Book Review: The Picture of Dorian Gray


I instantly warmed to the plush-lipped youth depicted in the pre Sibyl Vain era of Dorian’s life. His inability to see himself through the eyes of others alluded to a boyish charm that sparked the inevitable attraction of others; which, tragically so, was the catalyst for his demise.

Shown the merit of his own reflection through the adoration and skill of painter Basil Hallward, Dorian allows himself to be nurtured by a sociopathic spectator, Lord Henry Wooton, embracing a new-found confidence in owning the pleasures of life and art. This soon transpires in to a vulgar obsession to maintain his place on the pedestal upon which others put him.

Hastily developing a hedonistic mind-set that would over shadow his very exisitence, he begins to value beauty over substance. After selling his soul for enternal youth, the consequences of such an act began to manisfest inside Basil’s painting.

Though he’d long but traded his innocence for lust and luxury, his relations with Sibyl Vain was a cornerstone, or more a tombstone, for my opinion on Dorian. Subconciously wishing to make her his trophy wife, as he had learned was the way of life from Lord Henry, he convinces himself he is in love, that he has fallen and that romance triumphs all. This whirlwind, of course, was concluded by the first exhibition of his inability to separate his reality from that which was expected of him.

Lord Henry Wotton’s agressive disdain for womankind was a prevelant theme throughout:

“My dear boy, no woman is a genius. Women are a decorative sex. They never have anything to say, but they say it charmingly. Women represent the triumph of matter over mind, just as men represent the triumph of mind over morals.” 

Influenced by such company, it is no wonder he thought Sibyl had something to prove, that her talents would and must win over his male counterparts. The embarassment he felt when she had not lived up to Lord Henry and Basil Hallward’s expectations ironically relfected the despair he was yet to experience when his very core did not live up to its relection.

“You used to stir my imagination, now you don’t even stir my curiosity…I loved you because you were marvellous, because you had genius and intellect, you realised the dreams of great poets and gave substance to the shadows of art…you have spoiled the romance of my life…without your art you are nothing…what are you now? A third rate actress with a pretty face.” -Dorian Gray


The conception of his brief affair with Sibyl, to me, symoblised Dorian flirting with the idea of rebelling against corruption. Marred by misrepresenting beauty for art, it became the final nail in the coffin for his humanity.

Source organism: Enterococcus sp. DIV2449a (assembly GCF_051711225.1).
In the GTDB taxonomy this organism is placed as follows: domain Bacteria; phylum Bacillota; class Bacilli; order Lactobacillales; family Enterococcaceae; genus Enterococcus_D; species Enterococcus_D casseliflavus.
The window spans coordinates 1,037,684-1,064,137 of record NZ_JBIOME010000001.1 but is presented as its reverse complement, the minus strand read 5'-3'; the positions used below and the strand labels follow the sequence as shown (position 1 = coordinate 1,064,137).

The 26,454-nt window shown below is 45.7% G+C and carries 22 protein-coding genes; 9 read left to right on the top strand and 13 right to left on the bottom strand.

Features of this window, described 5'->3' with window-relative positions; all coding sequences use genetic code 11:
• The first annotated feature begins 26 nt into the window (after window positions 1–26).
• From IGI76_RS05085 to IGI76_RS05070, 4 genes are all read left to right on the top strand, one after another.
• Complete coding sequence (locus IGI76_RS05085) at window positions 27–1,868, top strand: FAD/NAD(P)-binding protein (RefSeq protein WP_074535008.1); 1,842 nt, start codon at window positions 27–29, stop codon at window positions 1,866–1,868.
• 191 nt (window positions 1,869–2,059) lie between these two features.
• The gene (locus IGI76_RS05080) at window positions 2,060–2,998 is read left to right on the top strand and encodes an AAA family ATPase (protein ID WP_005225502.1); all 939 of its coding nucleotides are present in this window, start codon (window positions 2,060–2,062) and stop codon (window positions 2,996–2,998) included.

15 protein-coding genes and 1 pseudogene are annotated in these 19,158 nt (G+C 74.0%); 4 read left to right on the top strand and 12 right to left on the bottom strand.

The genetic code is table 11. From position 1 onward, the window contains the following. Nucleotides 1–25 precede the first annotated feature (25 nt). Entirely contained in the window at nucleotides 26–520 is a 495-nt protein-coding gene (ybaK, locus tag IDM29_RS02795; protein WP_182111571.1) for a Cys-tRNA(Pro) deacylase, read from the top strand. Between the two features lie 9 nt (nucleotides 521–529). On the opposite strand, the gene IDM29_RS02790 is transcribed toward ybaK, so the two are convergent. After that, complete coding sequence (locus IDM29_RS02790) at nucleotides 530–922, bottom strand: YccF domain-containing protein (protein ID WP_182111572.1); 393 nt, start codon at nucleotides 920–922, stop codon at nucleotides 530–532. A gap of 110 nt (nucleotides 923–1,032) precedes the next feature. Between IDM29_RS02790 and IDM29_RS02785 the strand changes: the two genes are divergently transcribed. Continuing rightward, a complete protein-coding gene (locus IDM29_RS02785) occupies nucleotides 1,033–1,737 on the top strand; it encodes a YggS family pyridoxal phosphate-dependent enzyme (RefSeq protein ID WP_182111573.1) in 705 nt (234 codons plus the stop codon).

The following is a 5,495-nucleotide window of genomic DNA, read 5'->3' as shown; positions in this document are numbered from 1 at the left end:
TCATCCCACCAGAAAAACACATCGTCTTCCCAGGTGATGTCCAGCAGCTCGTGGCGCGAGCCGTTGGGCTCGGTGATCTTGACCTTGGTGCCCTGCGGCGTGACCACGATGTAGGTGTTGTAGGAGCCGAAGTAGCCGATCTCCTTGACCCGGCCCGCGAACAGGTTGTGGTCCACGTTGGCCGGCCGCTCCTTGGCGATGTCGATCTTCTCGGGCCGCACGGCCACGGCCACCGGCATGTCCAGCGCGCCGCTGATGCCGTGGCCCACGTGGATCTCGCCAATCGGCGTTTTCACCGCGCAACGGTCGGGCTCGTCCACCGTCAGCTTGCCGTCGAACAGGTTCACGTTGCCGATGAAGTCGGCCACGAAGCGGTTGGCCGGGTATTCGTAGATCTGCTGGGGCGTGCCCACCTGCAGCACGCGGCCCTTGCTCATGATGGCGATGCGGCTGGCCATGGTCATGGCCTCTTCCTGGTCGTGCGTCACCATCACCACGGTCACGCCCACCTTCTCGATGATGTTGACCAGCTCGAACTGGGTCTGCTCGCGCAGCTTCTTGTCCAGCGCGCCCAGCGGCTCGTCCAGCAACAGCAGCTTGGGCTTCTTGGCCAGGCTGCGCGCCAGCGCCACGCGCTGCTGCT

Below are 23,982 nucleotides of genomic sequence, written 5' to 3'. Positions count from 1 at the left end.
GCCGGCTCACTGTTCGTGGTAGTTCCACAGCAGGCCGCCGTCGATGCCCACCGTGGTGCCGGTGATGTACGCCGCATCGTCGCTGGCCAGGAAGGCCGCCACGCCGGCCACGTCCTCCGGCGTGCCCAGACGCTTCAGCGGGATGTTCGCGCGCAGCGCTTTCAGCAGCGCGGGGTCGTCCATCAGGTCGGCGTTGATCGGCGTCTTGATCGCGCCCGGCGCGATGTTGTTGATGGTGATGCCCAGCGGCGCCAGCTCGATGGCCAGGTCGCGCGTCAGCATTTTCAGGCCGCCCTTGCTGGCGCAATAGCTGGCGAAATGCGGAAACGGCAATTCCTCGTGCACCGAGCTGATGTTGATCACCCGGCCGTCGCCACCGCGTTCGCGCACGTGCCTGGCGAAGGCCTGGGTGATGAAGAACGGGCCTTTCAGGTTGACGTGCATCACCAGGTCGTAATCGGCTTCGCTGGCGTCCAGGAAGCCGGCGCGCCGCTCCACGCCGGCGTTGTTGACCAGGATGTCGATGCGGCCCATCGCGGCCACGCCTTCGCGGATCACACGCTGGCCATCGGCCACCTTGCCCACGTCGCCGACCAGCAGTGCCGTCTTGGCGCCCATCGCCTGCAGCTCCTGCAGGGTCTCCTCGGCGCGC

From then on, Wilde’s whimsical prose tells the tale of a man progressing through life enthralled in a state of selfish luxury. Through beautifully constructed dialogue, the hands of its moral compass jolt frantically in every direction as the desires of three, very different men play out, and Dorian glides in and out of his double life outwardly unscathed by his sins.

The book subtly paid homage to Wilde’s sexuality, most clearly to me through Basil Hallward’s infactuation with his muse. Oscar Wilde is quoted to have said:

“Basil Hayward is what I think I am: Lord Henry what the world thinks me: Dorian what I would like to be—in other ages, perhaps.” – Oscar Wilde

I find it difficult, even after finishing the book, to judge what he could of meant by this in likening himself to these three contrasting characters.

Basil is a man morally reserved to his art, seldom weidling to human impulse. Lord Henry, a vindicitve purist, objectifys Dorian, moulding him into a social experiment for his own ammusement. Dorian becomes unashamedly obessed with pleasure of all forms – though evil as he may become, he is no-longer worried about being socially accepted.

Could it be that, in less dramatic terms, the three characters mirrored, in stages, the shift of acceptance that Wilde felt, and predicted to feel about embracing his own percieved ‘vice’.

To be Dorian is to be several things at once; on the outside he is beautiful and pure, on the inside he is evil and hideous. In body, he is a man who walks, talks, lives and breathes. In spirit he is a distorted reflection on decaying canvas.




You, a grown adult, are afraid of the dark. Explain why this is a legitimate concern, so friends won’t laugh at you.

The great unknown, more often than not, is far less wondrous than it is portrayed to be in books, and in films. Take the ocean as an example; vast masses of water suffocating the earths surface, home to bloodthirsty beasts and uncertainty.

Manipulated by the elements it sends lashings of waves that cause chaos and destruction. Tearing down ships and homes, claiming land and lives it does not own. I find it bizarre to romantacise such a thing.

It’s like this, picture you’re treading water a quarter of a mile offshore when suddenly a wave washes over you, taking you under. You resist, but it’s stronger than you and that’s something you can’t control. Each movement you take to fight against the current draws the breath from your lungs, rendering you powerless. You can’t scream underwater. No one can hear your cries for help. What’s next from there is unknown to you. All you can be sure of is that there will be darkness. That’s how I feel when darkness consumes me, like I’m drowning in the unknown.